Another Bad Time, But A Major Change Approaching (1960's):

Then on 7/7/61, NH filed for bankruptcy for the 2nd time. The NH went down hill with no return from here. Harry Dorigan was appointed by court to take control of NH's operations (until the 1969 merger with PC). NH continued to loose money on freight and passenger service. They also were being put in a tight spot due to the proposed Penn Central merger of the NYC and PRR, because this would have left the NH surrounded by a large railroad, in a hopeless competitive position. Upon predicting their doomed future, in 1962, New Haven requested the ICC to allow them to merge with the up-coming Penn Central.

By 1965, NYC and PRR agreed to merge the NH into the PC, but they did not want to continue the NH's passenger service however. PRR and NYC were denied that request and were basically forced to merge with the NH by order of the ICC. From 1962-1969, the NH continued to loose money, tried more cut-backs, such as restarting some of their electrification services for freight trains, to help cut-back on diesel locomotive fuel spending in those electrified areas. The NH bought 11 and re-built (10) GE EF-4's from the N&W, and also rebuilt some of their EP-5 electric locomotives. The final locomotives NH purchased were GE U25B's (26) and Alco C425's (10).

A New Final Change, With A New Name (late 1960's-on into PC):

On 12/1/68, the ICC ordered the PC to merge with the NH by 1/1/69, which then came about. Much of the NH's equipment could still be seen on the PC for some years in NH paint after the 1969 entry. In 1969 and the early 1970's, there were many 1st-generation ex-NH locomotives that could be found in retired/stored locomotive lines in the New Haven District of the PC, not yet scrapped. Also PC adopted a short-lived paint scheme where their PC logos had an orange "C" with a white "P". Many believed this was to introduce the NH into the PC, being the NH could be seen as the "orange" part of the railroad. Yet others believed this (if not also) helped introduce the NYC into the PC, by highlighting the "C" for "Central" (but why then not a green "C"?). And by 1970, the PC itself went bankrupt, and operated per court order until 1976 when Conrail took over.

Final Thoughts About The NH:

There are many opinions about the New Haven. Some say the NH was a major factor contributing to the fall of the PC, being it was mainly a passenger service railroad, and a run-down and money drain railroad when it arrived into the PC by 1969, and also because it was forced upon the PC by the ICC. But even the NYC and PRR were in financial trouble by the time they merged in 1968, to form PC. As discussed further in the Details About The PC section of this site, many factors led to the downfall of the PC as well, if not similar to the downfall of the NH-too much spending, natural disasters, changes in transportation and the economy, poor and corrupt management practices, and governmental red tape and uncooperation. But the New Haven lives on with those who were part of and its fans.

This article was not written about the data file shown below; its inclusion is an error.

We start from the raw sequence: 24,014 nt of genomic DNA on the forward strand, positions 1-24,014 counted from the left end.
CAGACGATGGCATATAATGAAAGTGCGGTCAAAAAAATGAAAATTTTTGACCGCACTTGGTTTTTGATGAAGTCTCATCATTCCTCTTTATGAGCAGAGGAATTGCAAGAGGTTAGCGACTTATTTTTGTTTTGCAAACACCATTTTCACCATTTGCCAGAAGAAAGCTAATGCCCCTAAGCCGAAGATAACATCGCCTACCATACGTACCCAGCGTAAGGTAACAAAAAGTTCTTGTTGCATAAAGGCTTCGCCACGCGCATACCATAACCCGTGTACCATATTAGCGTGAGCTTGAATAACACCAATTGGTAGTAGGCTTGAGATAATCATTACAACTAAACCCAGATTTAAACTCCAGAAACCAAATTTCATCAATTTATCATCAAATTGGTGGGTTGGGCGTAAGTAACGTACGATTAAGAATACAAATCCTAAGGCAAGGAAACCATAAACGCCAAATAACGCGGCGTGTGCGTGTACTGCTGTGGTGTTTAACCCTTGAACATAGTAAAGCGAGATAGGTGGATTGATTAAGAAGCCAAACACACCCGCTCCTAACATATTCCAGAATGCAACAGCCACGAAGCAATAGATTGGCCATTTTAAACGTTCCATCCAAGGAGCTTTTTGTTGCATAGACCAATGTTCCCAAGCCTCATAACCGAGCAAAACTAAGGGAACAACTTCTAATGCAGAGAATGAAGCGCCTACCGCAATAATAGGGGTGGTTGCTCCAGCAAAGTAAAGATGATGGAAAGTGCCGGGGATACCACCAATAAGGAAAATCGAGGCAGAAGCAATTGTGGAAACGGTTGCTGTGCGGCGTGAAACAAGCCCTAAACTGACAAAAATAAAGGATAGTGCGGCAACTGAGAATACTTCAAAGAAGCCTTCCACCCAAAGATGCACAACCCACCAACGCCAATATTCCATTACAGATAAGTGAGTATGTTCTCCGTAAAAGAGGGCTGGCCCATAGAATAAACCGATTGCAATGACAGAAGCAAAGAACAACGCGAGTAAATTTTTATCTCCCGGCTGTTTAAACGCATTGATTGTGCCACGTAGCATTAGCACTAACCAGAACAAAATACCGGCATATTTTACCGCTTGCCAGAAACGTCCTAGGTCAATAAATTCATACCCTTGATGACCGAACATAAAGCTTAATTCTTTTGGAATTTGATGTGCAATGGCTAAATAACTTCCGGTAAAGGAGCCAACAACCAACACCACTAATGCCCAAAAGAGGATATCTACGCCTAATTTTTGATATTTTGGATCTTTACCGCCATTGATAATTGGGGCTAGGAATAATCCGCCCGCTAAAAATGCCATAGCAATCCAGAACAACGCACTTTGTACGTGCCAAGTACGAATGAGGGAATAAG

Word About NH's Red-Orange Paint

The New Haven used a "red-orange" color on their McG. and Alpert-Era paint schemes. Some argue the color was "always" a "red-orange", but that is NOT 100% accurate. By studying many colored photographs, and paying attention to details, it's been discovered that the NH had used some tint variations with their red-orange, red, and orange paint. Some photographs have shown the paint being more ORANGE, and other equipment being more RED -faded OR brand-new paint jobs. Even on locomotives with old and faded paint, you still could tell it use to be more red or orange, because usually the reds faded to pink, oranges faded to orange, even though some photos do show the more of the red-oranges also fading to more orange tint. Regardless, they used different tints of their "red-orange" paint-being either a more red-orange, red, or orange-used on any of the paint shames that used these colors.

The more ORANGE variation in tint goes for their GE U25B's, Alco C-425's, FA's, S's, and RS locomotives.

The more RED variation could be found usually on the EMD GP9's and FL-9's, GE 44-tonner's and some U25B's, and the same Alcos as listed above.

Again, nothing was 100% exact in following documented procedures. The New Haven used paint they had, and some companies they ordered it from had their variations in color tint. Pay attention to details.



1330-1333 0401, 0418, 0416, 0428 FA1/Alco Used in service, retired early 1970's.

(More to add later on this roster)

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2001-2009-2016 pcrrusa; All Rights Reserved. This site has no affiliation to the real Penn Central Company (now has a different name), but is intended to help preserve the history of the PC (mainly the railroad). All info was gathered from webmaster's own extensive research and time.